• Remembrance Day**
  • Christmas Day

*If Canada Day falls on a Sunday, the following Monday will be observed as the statutory holiday.

**Most industries are not allowed to operate on Remembrance Day but restaurants are an exception. It is not a requirement to pay all employees regular stat pay. Only eligible employees who work the holiday are entitled to at least half of a normal work day at 1.5x their regular wage. In addition, they are also entitled to general holiday pay of an average day’s wage or 5% of their gross earnings in the 28 days preceding the holiday.

Employee Eligibility:

All employees are eligible for statutory holiday pay unless: 

  1. They are absent from their last scheduled workday before the holiday*
  2. Do not work their first scheduled workday after the holiday*
  3. And do not work their scheduled shift on the general holiday

*without the employer’s permission.

Stat Pay Calculation:

Those who consistently work the same amount of hours on a weekly basis receive a regular day of pay.

For example: if John works 40 hours a week, 5 days a week, for 8 hours, at $20/hour. He is entitled to:

  • 40 hours ÷ 5 days = 8 hours (1 regular day of work)
  • 8 hours x $20 = $160 in General Holiday pay

For employees who work hours that vary, their general holiday pay is calculated at 5% of their wages over the course of 4 weeks, preceding the Stat Holiday.

For example:

in the last 4 weeks, Jessica has worked  120 hours prior to the stat holiday at the rate of $15/hour.

To calculate her stat pay:

  • $15 x 120 hours = $1800
  • $1800 x 0.05 % = $90 of general holiday pay.

For eligible employees that work their scheduled shift on the actual day of the stat holiday, they are also entitled to premium pay of 1.5 x their hourly wage. However, they must also attend their scheduled shifts before and after the holiday.

For example:

In the last 4 weeks, Tom worked 140 hours at $22/hour. On a stat holiday, he works a scheduled 8 hour shift. To calculate his general holiday pay and premium holiday pay:

  • (140 hours x $22) x 0.05 = $154 general holiday pay
  • PLUS
  • ((1.5 x $22) x 8 hours) = $264 premium holiday pay.
  • $154 (general holiday pay) + $264 (general holiday work pay) = $418 Tom’s total general holiday pay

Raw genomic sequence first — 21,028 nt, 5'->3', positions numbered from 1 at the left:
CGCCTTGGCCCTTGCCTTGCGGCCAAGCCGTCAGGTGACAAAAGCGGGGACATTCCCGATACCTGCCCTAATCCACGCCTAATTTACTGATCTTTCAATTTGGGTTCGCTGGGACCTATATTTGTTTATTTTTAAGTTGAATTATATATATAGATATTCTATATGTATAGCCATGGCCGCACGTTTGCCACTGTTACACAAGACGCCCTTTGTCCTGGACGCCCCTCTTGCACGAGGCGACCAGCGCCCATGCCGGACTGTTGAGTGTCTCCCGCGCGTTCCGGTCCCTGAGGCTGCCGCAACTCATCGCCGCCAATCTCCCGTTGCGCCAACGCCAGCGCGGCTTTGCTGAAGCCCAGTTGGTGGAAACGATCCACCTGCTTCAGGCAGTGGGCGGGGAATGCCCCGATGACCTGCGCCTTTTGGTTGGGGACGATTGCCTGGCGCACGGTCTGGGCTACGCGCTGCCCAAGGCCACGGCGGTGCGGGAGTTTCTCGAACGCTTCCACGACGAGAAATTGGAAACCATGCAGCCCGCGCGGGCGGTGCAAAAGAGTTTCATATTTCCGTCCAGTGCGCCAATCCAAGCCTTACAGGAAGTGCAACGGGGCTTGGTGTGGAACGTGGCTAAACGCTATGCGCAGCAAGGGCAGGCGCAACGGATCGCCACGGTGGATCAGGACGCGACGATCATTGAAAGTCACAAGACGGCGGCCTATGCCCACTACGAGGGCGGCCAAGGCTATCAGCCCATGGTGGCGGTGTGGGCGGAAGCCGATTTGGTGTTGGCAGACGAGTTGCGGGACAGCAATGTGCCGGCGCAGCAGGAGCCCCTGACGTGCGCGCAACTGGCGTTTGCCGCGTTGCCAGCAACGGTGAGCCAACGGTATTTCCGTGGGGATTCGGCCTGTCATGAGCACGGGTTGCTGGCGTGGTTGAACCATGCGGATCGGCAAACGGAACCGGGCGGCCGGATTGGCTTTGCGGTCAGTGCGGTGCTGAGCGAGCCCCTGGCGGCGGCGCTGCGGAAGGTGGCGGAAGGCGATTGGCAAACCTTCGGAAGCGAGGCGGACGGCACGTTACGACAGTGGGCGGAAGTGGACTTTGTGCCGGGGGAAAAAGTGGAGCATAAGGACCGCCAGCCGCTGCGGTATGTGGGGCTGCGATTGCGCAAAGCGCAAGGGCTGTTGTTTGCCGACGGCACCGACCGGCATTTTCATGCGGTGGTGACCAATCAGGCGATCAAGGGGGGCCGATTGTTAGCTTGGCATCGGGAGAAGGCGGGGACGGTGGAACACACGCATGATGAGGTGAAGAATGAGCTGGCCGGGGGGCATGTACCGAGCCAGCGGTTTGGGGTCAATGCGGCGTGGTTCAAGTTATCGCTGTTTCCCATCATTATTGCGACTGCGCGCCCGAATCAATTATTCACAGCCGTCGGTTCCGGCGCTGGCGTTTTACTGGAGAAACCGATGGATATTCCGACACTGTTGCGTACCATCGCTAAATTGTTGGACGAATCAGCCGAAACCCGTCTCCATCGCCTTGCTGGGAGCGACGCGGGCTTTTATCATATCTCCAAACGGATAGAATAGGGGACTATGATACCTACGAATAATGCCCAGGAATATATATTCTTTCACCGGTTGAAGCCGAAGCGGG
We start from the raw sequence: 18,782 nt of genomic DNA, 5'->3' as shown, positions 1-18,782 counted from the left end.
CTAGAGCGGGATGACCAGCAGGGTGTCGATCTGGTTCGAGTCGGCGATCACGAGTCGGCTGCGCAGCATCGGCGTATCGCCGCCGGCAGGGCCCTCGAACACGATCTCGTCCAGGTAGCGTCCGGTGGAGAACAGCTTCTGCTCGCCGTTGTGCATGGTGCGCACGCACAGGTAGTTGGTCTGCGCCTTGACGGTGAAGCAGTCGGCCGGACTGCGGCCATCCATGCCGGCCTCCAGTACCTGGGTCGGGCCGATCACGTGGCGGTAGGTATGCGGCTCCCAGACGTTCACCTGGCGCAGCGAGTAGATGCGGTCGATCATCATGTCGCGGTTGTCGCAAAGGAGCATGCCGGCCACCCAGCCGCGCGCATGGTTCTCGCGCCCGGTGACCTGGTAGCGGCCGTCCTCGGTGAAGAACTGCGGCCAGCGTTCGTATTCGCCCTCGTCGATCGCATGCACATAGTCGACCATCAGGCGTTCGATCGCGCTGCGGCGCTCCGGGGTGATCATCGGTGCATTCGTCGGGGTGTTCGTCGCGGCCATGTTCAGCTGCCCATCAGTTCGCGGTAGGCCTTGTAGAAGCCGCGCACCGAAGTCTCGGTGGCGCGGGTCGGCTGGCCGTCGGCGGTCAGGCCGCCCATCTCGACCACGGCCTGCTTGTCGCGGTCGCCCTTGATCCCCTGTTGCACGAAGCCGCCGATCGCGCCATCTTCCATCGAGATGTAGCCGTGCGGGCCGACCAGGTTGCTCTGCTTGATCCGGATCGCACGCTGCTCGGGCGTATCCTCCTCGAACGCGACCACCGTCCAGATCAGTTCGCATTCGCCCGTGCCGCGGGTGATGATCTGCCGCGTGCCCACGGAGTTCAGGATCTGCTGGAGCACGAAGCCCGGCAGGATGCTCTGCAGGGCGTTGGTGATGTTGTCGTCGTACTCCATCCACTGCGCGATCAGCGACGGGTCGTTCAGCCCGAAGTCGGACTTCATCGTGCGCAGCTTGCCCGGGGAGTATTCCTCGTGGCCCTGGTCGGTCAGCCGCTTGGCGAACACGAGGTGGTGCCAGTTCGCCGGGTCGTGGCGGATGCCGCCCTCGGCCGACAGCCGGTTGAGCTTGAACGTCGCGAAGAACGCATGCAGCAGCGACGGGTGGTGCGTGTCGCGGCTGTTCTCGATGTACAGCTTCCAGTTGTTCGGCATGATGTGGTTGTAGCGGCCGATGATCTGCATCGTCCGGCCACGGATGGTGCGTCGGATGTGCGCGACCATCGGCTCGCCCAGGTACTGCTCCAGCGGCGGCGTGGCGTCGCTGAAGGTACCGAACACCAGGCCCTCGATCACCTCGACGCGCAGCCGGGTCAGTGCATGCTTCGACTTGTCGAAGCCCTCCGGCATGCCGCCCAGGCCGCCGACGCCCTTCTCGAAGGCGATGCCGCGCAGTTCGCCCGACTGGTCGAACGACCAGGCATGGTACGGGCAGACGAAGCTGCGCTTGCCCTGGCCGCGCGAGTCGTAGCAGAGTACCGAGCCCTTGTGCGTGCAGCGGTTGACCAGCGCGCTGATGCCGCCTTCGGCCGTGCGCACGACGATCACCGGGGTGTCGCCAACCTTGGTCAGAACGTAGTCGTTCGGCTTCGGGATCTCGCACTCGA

Alternatively, if employees receive regular wages on the holiday, they will be provided with a day off with general holiday pay (within the next 30 days) in return. If there is an agreement between the employee and employer, employees may also choose to take their day off at a later date.


Ontario

Ontario’s general holiday rules have been amended as of January 1st 2018. Though employee eligibility has remained the same, the method of Ontario’s statutory holiday calculations has been changed. Below, you’ll find everything you need to know about Ontario’s general holiday rules.

Did you know? Ontario is the only province in Canada where Boxing Day (December 26) qualifies as a statutory holiday! Here are the additional 8 holidays that are observed as statutory holidays in Ontario:

  1. New Year’s Day
  2. Family Day
  3. Good Friday
  4. Victoria Day
  5. Canada Day*
  6. Labour Day
  7. Thanksgiving Day
  8. Christmas Day

*If Canada Day falls on a Sunday, the following Monday will be observed as the statutory holiday.

Employee Eligibility

To be eligible for stat holiday pay in Ontario, employees simply have to follow the “first and last” rule – there are no restrictions on how long an employee has worked an employer.  Employees must work their last scheduled shift before the stat holiday, and the first scheduled shift after the stat holiday, unless they have permissions to miss their shift due to reasonable cause or have their employer’s consent.

  • For example: Joe works Monday to Friday, and the next stat holiday falls on a Friday. Joe is scheduled to work on the Thursday before the holiday, and the Monday after the holiday. He must work these entire shifts  to be eligible for stat pay.But Joe has requested Monday off to extend his weekend. His manager approves his request, therefore Joe is still eligible for stat average pay.

However, if Joe’s request is not accepted, and he does not show up, he will only be paid premium pay for the hours he has worked on the stat holiday.